This is when you need a support system, family and or friends who were most probably present at the start, to remind you of your original goals, there is a high chance that the cruel reality of the internet will hit you hard and leave you in a state of confusion. Whilst dazed and confused from the back hand of how little an impact you might be making with your blog, the likelihood of you giving up increases and hence the need for a functioning support system. There are some people I am close to but I do not really talk about my blog with them, sometimes the blog is a separate entity, one I cannot fully explain or want to talk about. But the ones I do talk to about it often keep me posting my random weird thoughts that are clearly not everyone’s cup of tea.

Second piece of advice, have clear set goals as to what your blog should be about. I have to confess when it comes to this part I lack consistency mainly because I only write when I have a thought that is nagging my everyday existence. Unfortunately this does not happen as often as I would like and it does not come in one form. Sometimes it is poetry or its like today’s post. Whatever you do, do what you feel is good, might as well make a blog that one  thing in life you do how you want, that is if everything else is minutely controlled by unforeseeable circumstances.

Do not compare your personal blog to other blogs, you will think at first that it is good to check how others are doing it, before long you are caught in the trap of not measuring up to the next guy. Honestly it is like comparing personalities or D.N.A, two will never be the same, familiar but not exact. Three years on, I am proud of my blog, it is my baby and I have no hesitation telling whoever wants to hear about it. I started my blog as a therapeutic way of me dealing with the various issues I deal with, as well as provide some insight for those curious about how some of live on this side of the world. Curious enough most of my readers are not on the African continent. But most importantly I started my blog to help someone out there who thinks they are alone in a similar struggle I am in.

Lastly, do not be afraid to evolve, indulge the change you have become, you can only stay the same before even your reflection is bored of you. Still on the inquisitive tip : Have I evolved to be what I wanted to be or what I was meant to be? Happy Blogging and for my non-bloggers, happy evolving.

Racism’s half sister

Photo Credit:Township Productions

Just when I thought Racism was the worst I could face with the fast approaching adulthood, I met her more sinister sister Colourism. According to the Oxford living dictionaries, Colourism can be defined as “Prejudice or discrimination against individuals with a dark skin tone, typically among people of the same ethnic or racial group”.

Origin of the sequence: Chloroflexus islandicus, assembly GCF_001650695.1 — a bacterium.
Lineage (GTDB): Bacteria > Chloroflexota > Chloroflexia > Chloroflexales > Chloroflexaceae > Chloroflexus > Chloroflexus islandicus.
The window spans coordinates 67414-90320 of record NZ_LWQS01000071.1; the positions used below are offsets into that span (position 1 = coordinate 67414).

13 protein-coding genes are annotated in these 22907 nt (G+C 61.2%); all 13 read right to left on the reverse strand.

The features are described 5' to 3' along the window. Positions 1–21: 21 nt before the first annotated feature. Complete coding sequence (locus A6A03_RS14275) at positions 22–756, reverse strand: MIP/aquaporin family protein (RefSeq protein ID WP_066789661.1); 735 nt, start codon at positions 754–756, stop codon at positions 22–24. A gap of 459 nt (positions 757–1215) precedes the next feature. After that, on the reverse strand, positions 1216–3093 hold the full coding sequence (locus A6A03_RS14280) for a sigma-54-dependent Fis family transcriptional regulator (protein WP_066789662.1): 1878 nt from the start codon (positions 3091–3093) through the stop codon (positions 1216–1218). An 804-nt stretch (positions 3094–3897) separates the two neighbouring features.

I was completely oblivious to this concept until I started waitressing back in 2014 in Cape Town. The more I worked the more I met new people and concepts of socialising . One of my favorite hobbies became trying out new restaurants as far as public transport could take me because my older sister was having none of the babysitting my curiosity. Whenever it would be my black sisters and I exclusively, everything would take forever, well most times at least, first was getting anyone to help, then drinks by the time we want to order food, I was already missing my sister’s home cooked meals. I did not notice how much of a breeze eating out was when I went out with my white and coloured friends (This particular friend does not mind being called coloured). It took months before the statistician in me noticed the discrepancies . I started asking around work if it happened to my black workmates too, they were all in the loop. So relaxed was their acknowledgement of the existence of Colourism in the service industry. Some of them went the extra mile explaining how they were selective about the service they gave solely  on the  fact that black people do not tip. Not even most,  just that all of us do not tip, as well as rude and difficult customers. Well in their defense there is an African proverb that says that there is no smoke without fire, so if you tend to be difficult for no reason, for the sake of the rest of the black community, please stop being a little restaurant princess/prince.

This is an existing form of Colourism, which I am sure makes our fallen liberation heroes toss and turn in their graves. What is it with us black people, well the ones on this side of the continent( mind you I am not very well traveled), I mean like we do not have enough problems as it is. There is poverty, gender based violence, pollution and many more other struggles we have to address, but now Colourism. It makes it more difficult to address Racism if we cannot even treat light and dark skin melanin equally. I think Colourism infuriates me more than Racism does because you are being discriminated against by the people in the same boat, brethren in the struggle for social equality.